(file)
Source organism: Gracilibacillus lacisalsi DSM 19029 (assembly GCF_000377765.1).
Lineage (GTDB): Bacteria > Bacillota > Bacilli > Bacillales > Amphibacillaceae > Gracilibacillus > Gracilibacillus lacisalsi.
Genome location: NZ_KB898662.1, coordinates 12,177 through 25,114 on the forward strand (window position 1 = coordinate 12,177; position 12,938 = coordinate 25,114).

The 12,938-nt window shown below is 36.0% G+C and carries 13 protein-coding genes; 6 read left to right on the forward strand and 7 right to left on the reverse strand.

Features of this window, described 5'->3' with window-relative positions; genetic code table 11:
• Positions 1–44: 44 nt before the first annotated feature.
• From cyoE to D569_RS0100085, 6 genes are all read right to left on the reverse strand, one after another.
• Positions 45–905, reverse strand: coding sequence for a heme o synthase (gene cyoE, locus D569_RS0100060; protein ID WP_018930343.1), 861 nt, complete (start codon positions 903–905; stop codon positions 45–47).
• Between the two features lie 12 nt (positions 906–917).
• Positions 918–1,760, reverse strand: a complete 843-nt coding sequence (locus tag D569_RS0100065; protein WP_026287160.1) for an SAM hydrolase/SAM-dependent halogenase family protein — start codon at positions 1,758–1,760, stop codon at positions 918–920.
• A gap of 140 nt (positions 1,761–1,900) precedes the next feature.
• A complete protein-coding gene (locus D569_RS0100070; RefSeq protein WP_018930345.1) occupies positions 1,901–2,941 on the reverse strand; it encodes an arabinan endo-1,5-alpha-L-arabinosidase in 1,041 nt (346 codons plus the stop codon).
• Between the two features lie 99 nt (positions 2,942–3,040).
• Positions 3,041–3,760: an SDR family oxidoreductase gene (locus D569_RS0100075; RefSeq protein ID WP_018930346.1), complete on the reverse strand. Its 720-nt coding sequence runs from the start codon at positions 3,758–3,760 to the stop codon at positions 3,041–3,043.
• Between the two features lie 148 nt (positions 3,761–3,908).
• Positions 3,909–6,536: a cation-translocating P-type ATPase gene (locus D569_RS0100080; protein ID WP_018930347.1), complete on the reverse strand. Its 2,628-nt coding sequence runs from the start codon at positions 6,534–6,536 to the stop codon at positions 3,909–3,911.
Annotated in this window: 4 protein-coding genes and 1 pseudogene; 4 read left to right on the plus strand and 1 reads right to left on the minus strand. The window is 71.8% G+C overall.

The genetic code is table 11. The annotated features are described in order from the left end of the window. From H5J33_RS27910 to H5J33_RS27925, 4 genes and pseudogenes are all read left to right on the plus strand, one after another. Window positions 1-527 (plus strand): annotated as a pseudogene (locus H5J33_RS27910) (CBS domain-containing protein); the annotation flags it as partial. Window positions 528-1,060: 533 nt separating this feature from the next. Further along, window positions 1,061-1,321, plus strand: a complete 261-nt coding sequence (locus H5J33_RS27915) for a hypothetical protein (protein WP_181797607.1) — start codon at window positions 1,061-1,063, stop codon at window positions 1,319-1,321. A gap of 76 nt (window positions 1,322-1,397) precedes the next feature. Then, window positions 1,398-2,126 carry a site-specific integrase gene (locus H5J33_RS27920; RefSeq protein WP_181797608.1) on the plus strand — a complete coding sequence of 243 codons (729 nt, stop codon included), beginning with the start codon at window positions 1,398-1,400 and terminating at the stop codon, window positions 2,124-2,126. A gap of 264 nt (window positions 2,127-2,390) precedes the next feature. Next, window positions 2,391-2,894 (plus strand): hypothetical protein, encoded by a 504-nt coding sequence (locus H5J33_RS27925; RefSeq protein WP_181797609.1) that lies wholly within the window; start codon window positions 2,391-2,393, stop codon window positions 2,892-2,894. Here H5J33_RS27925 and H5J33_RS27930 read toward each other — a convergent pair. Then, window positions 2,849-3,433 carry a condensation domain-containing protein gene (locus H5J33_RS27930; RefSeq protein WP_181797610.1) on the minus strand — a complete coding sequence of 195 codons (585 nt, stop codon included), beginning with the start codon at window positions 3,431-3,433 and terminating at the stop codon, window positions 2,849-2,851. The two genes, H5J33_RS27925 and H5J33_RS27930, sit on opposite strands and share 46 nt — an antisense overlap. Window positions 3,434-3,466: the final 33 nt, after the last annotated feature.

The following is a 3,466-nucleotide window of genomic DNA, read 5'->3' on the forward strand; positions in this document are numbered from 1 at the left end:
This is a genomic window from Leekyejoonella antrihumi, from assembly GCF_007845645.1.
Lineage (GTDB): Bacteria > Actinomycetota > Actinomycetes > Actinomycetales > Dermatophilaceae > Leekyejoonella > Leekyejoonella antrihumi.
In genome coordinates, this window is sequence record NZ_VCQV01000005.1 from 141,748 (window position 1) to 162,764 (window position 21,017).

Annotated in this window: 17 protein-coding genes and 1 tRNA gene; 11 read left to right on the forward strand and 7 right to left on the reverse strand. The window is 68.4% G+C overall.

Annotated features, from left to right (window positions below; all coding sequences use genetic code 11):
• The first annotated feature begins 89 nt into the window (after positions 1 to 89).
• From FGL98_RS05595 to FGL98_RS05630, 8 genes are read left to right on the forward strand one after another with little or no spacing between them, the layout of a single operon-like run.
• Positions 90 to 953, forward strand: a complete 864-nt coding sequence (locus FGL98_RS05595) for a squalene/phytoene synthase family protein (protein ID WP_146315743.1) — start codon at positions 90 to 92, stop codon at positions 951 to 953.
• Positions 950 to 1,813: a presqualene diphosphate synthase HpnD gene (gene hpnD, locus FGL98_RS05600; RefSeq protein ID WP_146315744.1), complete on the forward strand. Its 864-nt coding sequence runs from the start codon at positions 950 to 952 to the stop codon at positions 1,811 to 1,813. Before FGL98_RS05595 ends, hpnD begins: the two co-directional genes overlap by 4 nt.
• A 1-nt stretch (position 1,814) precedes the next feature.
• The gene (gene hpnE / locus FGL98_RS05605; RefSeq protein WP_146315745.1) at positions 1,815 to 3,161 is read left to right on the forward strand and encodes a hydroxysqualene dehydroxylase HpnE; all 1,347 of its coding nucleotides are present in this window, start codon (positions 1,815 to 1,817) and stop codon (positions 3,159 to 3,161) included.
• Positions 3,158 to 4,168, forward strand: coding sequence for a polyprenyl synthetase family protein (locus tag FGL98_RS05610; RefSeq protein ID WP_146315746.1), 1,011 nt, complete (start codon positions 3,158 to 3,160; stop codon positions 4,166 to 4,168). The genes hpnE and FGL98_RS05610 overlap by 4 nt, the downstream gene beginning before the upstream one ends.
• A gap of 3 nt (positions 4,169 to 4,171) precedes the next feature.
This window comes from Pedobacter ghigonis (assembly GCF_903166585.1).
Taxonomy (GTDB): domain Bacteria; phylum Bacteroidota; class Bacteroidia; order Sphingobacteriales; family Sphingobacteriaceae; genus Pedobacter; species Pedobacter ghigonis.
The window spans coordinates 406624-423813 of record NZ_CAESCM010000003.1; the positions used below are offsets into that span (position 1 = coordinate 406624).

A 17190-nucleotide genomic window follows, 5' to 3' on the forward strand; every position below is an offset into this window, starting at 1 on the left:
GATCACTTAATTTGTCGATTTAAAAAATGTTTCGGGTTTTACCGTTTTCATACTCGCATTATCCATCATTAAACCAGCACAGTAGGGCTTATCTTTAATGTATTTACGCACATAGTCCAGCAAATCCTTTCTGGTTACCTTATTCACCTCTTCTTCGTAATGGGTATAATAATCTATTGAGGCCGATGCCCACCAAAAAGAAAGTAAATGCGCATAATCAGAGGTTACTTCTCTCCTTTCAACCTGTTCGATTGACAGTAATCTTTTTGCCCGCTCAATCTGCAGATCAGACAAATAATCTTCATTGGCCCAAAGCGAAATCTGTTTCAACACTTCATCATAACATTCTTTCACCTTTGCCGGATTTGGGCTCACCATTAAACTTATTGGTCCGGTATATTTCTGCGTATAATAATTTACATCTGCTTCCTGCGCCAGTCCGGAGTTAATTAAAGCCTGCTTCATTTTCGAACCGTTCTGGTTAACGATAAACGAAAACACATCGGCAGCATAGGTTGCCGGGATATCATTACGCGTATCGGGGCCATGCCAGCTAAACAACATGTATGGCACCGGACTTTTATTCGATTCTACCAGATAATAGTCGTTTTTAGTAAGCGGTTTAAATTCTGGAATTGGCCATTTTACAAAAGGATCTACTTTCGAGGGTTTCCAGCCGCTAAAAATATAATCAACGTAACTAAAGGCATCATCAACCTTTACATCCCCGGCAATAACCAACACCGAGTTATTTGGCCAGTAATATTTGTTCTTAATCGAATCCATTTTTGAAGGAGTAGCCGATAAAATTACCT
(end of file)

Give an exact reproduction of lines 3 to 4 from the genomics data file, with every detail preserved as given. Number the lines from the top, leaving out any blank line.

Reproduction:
Genome location: NZ_KB898662.1, coordinates 12,177 through 25,114 on the forward strand (window position 1 = coordinate 12,177; position 12,938 = coordinate 25,114).

The 12,938-nt window shown below is 36.0% G+C and carries 13 protein-coding genes; 6 read left to right on the forward strand and 7 right to left on the reverse strand.